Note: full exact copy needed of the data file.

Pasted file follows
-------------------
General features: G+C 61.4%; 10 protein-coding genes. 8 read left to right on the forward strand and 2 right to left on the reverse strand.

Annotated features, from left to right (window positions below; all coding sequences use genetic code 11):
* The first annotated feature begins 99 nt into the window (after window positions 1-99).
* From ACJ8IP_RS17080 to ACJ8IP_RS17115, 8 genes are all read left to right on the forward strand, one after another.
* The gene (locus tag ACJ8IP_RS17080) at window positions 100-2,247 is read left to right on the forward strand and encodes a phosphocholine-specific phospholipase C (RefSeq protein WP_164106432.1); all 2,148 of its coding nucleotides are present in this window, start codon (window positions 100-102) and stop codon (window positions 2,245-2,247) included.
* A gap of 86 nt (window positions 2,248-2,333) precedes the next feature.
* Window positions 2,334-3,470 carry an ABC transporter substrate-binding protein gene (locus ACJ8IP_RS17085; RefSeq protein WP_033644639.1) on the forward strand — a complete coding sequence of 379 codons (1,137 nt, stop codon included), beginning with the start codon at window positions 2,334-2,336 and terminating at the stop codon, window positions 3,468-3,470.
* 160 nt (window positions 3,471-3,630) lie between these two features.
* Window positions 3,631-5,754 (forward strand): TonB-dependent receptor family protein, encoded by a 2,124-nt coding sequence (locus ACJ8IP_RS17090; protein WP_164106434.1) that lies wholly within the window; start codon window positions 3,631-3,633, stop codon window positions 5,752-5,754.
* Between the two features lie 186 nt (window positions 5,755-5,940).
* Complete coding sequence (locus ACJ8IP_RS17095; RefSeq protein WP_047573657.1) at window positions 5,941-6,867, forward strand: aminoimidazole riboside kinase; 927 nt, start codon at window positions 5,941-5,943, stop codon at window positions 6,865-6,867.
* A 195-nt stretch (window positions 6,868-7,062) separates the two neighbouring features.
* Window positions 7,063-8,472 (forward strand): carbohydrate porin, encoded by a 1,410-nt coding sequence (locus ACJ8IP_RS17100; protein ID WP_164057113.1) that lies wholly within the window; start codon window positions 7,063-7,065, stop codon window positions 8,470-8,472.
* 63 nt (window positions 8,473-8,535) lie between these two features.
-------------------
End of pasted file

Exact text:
General features: G+C 61.4%; 10 protein-coding genes. 8 read left to right on the forward strand and 2 right to left on the reverse strand.

Annotated features, from left to right (window positions below; all coding sequences use genetic code 11):
* The first annotated feature begins 99 nt into the window (after window positions 1-99).
* From ACJ8IP_RS17080 to ACJ8IP_RS17115, 8 genes are all read left to right on the forward strand, one after another.
* The gene (locus tag ACJ8IP_RS17080) at window positions 100-2,247 is read left to right on the forward strand and encodes a phosphocholine-specific phospholipase C (RefSeq protein WP_164106432.1); all 2,148 of its coding nucleotides are present in this window, start codon (window positions 100-102) and stop codon (window positions 2,245-2,247) included.
* A gap of 86 nt (window positions 2,248-2,333) precedes the next feature.
* Window positions 2,334-3,470 carry an ABC transporter substrate-binding protein gene (locus ACJ8IP_RS17085; RefSeq protein WP_033644639.1) on the forward strand — a complete coding sequence of 379 codons (1,137 nt, stop codon included), beginning with the start codon at window positions 2,334-2,336 and terminating at the stop codon, window positions 3,468-3,470.
* 160 nt (window positions 3,471-3,630) lie between these two features.
* Window positions 3,631-5,754 (forward strand): TonB-dependent receptor family protein, encoded by a 2,124-nt coding sequence (locus ACJ8IP_RS17090; protein WP_164106434.1) that lies wholly within the window; start codon window positions 3,631-3,633, stop codon window positions 5,752-5,754.
* Between the two features lie 186 nt (window positions 5,755-5,940).
* Complete coding sequence (locus ACJ8IP_RS17095; RefSeq protein WP_047573657.1) at window positions 5,941-6,867, forward strand: aminoimidazole riboside kinase; 927 nt, start codon at window positions 5,941-5,943, stop codon at window positions 6,865-6,867.
* A 195-nt stretch (window positions 6,868-7,062) separates the two neighbouring features.
* Window positions 7,063-8,472 (forward strand): carbohydrate porin, encoded by a 1,410-nt coding sequence (locus ACJ8IP_RS17100; protein ID WP_164057113.1) that lies wholly within the window; start codon window positions 7,063-7,065, stop codon window positions 8,470-8,472.
* 63 nt (window positions 8,473-8,535) lie between these two features.